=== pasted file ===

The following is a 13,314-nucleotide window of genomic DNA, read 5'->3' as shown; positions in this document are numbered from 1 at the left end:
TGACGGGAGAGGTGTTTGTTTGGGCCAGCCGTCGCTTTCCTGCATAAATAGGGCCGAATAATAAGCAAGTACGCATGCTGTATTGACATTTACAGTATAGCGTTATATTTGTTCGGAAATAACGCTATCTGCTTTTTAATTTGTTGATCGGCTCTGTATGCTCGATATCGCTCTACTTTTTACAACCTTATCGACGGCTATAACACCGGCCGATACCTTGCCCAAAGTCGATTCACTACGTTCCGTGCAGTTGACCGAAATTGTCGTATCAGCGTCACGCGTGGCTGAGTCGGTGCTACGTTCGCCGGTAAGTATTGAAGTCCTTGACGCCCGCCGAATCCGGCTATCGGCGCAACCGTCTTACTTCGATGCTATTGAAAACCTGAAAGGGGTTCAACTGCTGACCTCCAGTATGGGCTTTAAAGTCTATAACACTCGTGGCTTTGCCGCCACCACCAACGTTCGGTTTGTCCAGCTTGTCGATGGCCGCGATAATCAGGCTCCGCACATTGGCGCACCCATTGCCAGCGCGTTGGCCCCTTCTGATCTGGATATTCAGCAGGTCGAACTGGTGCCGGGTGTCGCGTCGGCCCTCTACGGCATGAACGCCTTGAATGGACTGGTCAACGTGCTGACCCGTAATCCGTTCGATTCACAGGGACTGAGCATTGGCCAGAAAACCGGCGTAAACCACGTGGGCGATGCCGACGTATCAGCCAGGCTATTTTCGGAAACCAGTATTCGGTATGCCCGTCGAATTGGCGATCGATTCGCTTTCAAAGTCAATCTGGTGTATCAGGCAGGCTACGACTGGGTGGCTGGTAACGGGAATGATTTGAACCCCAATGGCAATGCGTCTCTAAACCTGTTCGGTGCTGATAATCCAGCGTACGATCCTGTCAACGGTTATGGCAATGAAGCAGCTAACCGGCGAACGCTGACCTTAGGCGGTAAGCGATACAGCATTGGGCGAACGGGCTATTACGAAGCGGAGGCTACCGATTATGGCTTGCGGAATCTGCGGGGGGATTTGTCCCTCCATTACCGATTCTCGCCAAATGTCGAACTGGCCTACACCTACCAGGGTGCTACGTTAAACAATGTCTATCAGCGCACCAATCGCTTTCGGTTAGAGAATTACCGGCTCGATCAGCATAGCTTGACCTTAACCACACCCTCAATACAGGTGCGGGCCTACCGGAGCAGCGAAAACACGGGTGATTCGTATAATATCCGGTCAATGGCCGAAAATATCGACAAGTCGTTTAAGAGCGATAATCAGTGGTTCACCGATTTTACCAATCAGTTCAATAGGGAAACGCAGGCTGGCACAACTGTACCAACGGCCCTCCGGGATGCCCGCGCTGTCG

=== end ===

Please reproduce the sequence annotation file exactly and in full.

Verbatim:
The following is a 13,314-nucleotide window of genomic DNA, read 5'->3' as shown; positions in this document are numbered from 1 at the left end:
TGACGGGAGAGGTGTTTGTTTGGGCCAGCCGTCGCTTTCCTGCATAAATAGGGCCGAATAATAAGCAAGTACGCATGCTGTATTGACATTTACAGTATAGCGTTATATTTGTTCGGAAATAACGCTATCTGCTTTTTAATTTGTTGATCGGCTCTGTATGCTCGATATCGCTCTACTTTTTACAACCTTATCGACGGCTATAACACCGGCCGATACCTTGCCCAAAGTCGATTCACTACGTTCCGTGCAGTTGACCGAAATTGTCGTATCAGCGTCACGCGTGGCTGAGTCGGTGCTACGTTCGCCGGTAAGTATTGAAGTCCTTGACGCCCGCCGAATCCGGCTATCGGCGCAACCGTCTTACTTCGATGCTATTGAAAACCTGAAAGGGGTTCAACTGCTGACCTCCAGTATGGGCTTTAAAGTCTATAACACTCGTGGCTTTGCCGCCACCACCAACGTTCGGTTTGTCCAGCTTGTCGATGGCCGCGATAATCAGGCTCCGCACATTGGCGCACCCATTGCCAGCGCGTTGGCCCCTTCTGATCTGGATATTCAGCAGGTCGAACTGGTGCCGGGTGTCGCGTCGGCCCTCTACGGCATGAACGCCTTGAATGGACTGGTCAACGTGCTGACCCGTAATCCGTTCGATTCACAGGGACTGAGCATTGGCCAGAAAACCGGCGTAAACCACGTGGGCGATGCCGACGTATCAGCCAGGCTATTTTCGGAAACCAGTATTCGGTATGCCCGTCGAATTGGCGATCGATTCGCTTTCAAAGTCAATCTGGTGTATCAGGCAGGCTACGACTGGGTGGCTGGTAACGGGAATGATTTGAACCCCAATGGCAATGCGTCTCTAAACCTGTTCGGTGCTGATAATCCAGCGTACGATCCTGTCAACGGTTATGGCAATGAAGCAGCTAACCGGCGAACGCTGACCTTAGGCGGTAAGCGATACAGCATTGGGCGAACGGGCTATTACGAAGCGGAGGCTACCGATTATGGCTTGCGGAATCTGCGGGGGGATTTGTCCCTCCATTACCGATTCTCGCCAAATGTCGAACTGGCCTACACCTACCAGGGTGCTACGTTAAACAATGTCTATCAGCGCACCAATCGCTTTCGGTTAGAGAATTACCGGCTCGATCAGCATAGCTTGACCTTAACCACACCCTCAATACAGGTGCGGGCCTACCGGAGCAGCGAAAACACGGGTGATTCGTATAATATCCGGTCAATGGCCGAAAATATCGACAAGTCGTTTAAGAGCGATAATCAGTGGTTCACCGATTTTACCAATCAGTTCAATAGGGAAACGCAGGCTGGCACAACTGTACCAACGGCCCTCCGGGATGCCCGCGCTGTCG